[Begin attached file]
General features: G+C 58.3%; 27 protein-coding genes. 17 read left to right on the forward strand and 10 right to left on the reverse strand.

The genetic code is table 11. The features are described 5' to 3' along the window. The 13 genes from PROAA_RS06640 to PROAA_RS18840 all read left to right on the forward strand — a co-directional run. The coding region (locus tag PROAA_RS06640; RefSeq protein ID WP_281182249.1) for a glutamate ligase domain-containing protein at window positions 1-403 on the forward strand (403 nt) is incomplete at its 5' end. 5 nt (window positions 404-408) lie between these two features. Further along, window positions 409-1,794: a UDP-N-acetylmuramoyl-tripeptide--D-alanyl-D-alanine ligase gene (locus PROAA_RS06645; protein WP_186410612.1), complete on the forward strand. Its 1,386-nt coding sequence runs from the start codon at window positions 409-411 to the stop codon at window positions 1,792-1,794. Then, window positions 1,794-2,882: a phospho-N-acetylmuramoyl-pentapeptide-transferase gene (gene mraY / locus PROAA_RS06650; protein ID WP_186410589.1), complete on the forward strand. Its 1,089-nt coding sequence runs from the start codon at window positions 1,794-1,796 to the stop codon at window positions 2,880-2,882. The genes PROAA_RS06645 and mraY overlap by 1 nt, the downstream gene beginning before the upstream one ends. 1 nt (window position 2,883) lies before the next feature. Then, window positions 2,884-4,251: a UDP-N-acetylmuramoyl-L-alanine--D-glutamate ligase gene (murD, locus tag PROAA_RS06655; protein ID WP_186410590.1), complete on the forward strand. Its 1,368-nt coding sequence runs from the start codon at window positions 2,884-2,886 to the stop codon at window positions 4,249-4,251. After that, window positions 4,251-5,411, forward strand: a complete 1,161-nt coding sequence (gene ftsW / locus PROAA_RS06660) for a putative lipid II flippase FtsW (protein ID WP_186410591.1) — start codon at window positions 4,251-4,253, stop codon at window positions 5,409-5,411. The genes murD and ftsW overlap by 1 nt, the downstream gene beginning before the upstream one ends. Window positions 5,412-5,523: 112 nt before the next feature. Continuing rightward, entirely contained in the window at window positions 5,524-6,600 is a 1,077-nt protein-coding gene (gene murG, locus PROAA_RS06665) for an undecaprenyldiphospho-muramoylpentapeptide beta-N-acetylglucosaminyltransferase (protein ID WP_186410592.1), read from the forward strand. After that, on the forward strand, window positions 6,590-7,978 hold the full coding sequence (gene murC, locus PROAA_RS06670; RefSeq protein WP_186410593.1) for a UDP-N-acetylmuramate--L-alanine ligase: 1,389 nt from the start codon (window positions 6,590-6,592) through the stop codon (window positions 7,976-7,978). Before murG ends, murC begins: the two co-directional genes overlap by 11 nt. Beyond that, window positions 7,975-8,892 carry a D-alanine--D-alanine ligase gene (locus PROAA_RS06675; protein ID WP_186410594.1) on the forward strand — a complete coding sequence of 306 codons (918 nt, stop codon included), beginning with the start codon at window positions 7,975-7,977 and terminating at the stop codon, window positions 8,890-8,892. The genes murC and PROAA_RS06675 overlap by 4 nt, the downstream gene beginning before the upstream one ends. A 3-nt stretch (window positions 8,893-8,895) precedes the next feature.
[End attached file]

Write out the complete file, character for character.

General features: G+C 58.3%; 27 protein-coding genes. 17 read left to right on the forward strand and 10 right to left on the reverse strand.

The genetic code is table 11. The features are described 5' to 3' along the window. The 13 genes from PROAA_RS06640 to PROAA_RS18840 all read left to right on the forward strand — a co-directional run. The coding region (locus tag PROAA_RS06640; RefSeq protein ID WP_281182249.1) for a glutamate ligase domain-containing protein at window positions 1-403 on the forward strand (403 nt) is incomplete at its 5' end. 5 nt (window positions 404-408) lie between these two features. Further along, window positions 409-1,794: a UDP-N-acetylmuramoyl-tripeptide--D-alanyl-D-alanine ligase gene (locus PROAA_RS06645; protein WP_186410612.1), complete on the forward strand. Its 1,386-nt coding sequence runs from the start codon at window positions 409-411 to the stop codon at window positions 1,792-1,794. Then, window positions 1,794-2,882: a phospho-N-acetylmuramoyl-pentapeptide-transferase gene (gene mraY / locus PROAA_RS06650; protein ID WP_186410589.1), complete on the forward strand. Its 1,089-nt coding sequence runs from the start codon at window positions 1,794-1,796 to the stop codon at window positions 2,880-2,882. The genes PROAA_RS06645 and mraY overlap by 1 nt, the downstream gene beginning before the upstream one ends. 1 nt (window position 2,883) lies before the next feature. Then, window positions 2,884-4,251: a UDP-N-acetylmuramoyl-L-alanine--D-glutamate ligase gene (murD, locus tag PROAA_RS06655; protein ID WP_186410590.1), complete on the forward strand. Its 1,368-nt coding sequence runs from the start codon at window positions 2,884-2,886 to the stop codon at window positions 4,249-4,251. After that, window positions 4,251-5,411, forward strand: a complete 1,161-nt coding sequence (gene ftsW / locus PROAA_RS06660) for a putative lipid II flippase FtsW (protein ID WP_186410591.1) — start codon at window positions 4,251-4,253, stop codon at window positions 5,409-5,411. The genes murD and ftsW overlap by 1 nt, the downstream gene beginning before the upstream one ends. Window positions 5,412-5,523: 112 nt before the next feature. Continuing rightward, entirely contained in the window at window positions 5,524-6,600 is a 1,077-nt protein-coding gene (gene murG, locus PROAA_RS06665) for an undecaprenyldiphospho-muramoylpentapeptide beta-N-acetylglucosaminyltransferase (protein ID WP_186410592.1), read from the forward strand. After that, on the forward strand, window positions 6,590-7,978 hold the full coding sequence (gene murC, locus PROAA_RS06670; RefSeq protein WP_186410593.1) for a UDP-N-acetylmuramate--L-alanine ligase: 1,389 nt from the start codon (window positions 6,590-6,592) through the stop codon (window positions 7,976-7,978). Before murG ends, murC begins: the two co-directional genes overlap by 11 nt. Beyond that, window positions 7,975-8,892 carry a D-alanine--D-alanine ligase gene (locus PROAA_RS06675; protein ID WP_186410594.1) on the forward strand — a complete coding sequence of 306 codons (918 nt, stop codon included), beginning with the start codon at window positions 7,975-7,977 and terminating at the stop codon, window positions 8,890-8,892. The genes murC and PROAA_RS06675 overlap by 4 nt, the downstream gene beginning before the upstream one ends. A 3-nt stretch (window positions 8,893-8,895) precedes the next feature.